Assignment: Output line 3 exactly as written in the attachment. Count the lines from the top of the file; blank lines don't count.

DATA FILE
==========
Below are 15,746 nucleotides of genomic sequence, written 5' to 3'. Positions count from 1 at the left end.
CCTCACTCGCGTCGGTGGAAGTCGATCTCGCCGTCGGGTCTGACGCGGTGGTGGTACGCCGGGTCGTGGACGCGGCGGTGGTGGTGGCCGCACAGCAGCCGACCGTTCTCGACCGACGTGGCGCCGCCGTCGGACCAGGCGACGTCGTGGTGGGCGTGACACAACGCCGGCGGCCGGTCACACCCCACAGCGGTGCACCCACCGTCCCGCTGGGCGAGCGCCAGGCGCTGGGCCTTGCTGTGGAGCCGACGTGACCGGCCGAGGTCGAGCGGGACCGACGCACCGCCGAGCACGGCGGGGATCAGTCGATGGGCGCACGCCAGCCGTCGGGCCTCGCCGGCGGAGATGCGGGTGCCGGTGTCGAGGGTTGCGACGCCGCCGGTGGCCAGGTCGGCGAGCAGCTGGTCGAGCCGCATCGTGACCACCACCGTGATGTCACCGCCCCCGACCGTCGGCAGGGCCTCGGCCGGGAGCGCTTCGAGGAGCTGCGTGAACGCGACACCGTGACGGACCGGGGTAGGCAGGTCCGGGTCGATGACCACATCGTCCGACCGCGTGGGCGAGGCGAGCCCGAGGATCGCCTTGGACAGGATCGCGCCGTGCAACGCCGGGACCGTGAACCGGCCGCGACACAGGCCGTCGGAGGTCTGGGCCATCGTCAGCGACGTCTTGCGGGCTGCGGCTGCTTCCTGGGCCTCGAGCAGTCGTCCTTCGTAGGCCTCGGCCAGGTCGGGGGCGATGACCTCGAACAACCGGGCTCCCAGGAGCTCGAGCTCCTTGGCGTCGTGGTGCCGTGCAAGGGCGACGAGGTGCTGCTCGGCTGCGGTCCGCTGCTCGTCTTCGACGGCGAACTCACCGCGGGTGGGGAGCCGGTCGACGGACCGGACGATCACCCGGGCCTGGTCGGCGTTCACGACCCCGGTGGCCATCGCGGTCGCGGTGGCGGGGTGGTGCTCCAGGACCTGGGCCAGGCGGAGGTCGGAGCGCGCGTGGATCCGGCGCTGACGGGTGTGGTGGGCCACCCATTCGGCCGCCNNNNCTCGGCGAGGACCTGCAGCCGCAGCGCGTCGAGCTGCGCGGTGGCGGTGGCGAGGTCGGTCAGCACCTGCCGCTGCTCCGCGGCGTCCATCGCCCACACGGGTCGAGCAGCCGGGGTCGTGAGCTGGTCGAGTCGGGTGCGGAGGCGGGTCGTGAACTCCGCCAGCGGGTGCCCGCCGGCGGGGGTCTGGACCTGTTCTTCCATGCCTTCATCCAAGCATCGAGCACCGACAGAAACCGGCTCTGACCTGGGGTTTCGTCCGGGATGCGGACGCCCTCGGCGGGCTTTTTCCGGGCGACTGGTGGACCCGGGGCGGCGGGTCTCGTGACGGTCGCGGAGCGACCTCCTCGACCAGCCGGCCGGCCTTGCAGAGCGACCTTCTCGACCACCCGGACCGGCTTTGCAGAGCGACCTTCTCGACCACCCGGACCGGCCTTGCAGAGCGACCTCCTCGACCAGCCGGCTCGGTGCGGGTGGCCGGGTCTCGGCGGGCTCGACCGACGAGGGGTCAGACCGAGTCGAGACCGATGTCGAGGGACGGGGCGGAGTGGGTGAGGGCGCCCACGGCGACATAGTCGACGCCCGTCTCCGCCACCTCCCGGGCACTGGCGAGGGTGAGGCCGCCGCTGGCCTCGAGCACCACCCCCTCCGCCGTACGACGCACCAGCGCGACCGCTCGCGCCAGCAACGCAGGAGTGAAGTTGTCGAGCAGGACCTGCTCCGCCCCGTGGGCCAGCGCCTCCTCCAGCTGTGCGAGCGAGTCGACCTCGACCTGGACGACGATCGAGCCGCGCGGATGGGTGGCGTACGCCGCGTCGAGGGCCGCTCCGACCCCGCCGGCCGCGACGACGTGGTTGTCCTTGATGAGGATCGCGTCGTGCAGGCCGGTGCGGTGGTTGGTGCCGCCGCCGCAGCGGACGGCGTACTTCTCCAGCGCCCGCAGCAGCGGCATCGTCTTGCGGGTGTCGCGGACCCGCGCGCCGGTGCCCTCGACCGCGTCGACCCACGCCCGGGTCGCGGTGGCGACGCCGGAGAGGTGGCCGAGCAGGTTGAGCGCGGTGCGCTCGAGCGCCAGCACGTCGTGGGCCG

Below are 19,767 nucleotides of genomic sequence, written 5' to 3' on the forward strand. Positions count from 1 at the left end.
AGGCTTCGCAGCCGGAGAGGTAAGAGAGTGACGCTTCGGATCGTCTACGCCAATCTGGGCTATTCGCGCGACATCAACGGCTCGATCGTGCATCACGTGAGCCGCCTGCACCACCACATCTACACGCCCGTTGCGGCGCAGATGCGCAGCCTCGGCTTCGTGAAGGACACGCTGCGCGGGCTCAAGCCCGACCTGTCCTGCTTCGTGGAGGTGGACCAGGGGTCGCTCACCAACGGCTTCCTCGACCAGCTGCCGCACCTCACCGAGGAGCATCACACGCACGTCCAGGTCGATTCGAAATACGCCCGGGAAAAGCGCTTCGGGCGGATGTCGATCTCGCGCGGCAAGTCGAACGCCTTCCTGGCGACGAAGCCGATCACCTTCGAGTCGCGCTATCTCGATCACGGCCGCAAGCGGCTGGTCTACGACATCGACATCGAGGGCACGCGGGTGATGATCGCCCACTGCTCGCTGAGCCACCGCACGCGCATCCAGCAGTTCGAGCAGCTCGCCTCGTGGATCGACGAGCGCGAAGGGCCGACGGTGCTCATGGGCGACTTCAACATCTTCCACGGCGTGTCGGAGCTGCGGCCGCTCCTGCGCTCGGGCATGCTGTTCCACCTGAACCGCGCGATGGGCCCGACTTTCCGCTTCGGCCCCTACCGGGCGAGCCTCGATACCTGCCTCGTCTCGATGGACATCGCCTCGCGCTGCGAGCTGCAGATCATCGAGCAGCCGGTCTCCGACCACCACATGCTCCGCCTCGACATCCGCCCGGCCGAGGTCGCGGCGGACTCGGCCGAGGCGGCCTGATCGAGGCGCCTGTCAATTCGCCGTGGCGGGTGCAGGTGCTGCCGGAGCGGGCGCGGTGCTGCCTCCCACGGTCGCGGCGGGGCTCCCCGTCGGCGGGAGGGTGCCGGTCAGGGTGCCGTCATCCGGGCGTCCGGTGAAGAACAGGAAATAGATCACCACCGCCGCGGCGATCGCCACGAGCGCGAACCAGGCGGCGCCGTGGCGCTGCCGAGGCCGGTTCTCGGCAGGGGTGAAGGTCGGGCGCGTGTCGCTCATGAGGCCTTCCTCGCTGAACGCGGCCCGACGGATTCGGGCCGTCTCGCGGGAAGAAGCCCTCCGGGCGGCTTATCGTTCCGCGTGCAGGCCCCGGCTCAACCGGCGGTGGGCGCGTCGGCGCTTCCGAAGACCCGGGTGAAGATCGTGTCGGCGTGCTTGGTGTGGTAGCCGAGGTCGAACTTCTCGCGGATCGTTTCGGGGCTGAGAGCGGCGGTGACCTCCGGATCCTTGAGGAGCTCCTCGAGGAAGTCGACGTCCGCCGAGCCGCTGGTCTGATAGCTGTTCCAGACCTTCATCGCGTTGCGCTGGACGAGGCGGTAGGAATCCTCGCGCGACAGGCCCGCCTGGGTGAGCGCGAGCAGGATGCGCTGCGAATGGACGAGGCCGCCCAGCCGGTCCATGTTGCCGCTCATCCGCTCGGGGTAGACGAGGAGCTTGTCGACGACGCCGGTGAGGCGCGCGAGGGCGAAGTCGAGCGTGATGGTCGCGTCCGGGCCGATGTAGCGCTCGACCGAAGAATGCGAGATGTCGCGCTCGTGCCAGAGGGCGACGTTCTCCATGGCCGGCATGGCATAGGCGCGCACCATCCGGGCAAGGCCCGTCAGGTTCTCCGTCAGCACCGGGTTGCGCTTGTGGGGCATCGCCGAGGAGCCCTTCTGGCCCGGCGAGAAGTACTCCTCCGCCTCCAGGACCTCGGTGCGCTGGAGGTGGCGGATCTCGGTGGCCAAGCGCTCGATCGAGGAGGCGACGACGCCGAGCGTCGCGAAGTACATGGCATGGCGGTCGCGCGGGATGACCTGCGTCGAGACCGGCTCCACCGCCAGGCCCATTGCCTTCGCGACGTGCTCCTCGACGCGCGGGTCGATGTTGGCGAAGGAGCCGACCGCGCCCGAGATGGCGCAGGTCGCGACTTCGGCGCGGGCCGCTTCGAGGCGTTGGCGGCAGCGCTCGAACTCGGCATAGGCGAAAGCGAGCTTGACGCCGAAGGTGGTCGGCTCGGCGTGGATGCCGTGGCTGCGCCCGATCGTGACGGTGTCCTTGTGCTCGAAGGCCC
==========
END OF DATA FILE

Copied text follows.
Below are 19,767 nucleotides of genomic sequence, written 5' to 3' on the forward strand. Positions count from 1 at the left end.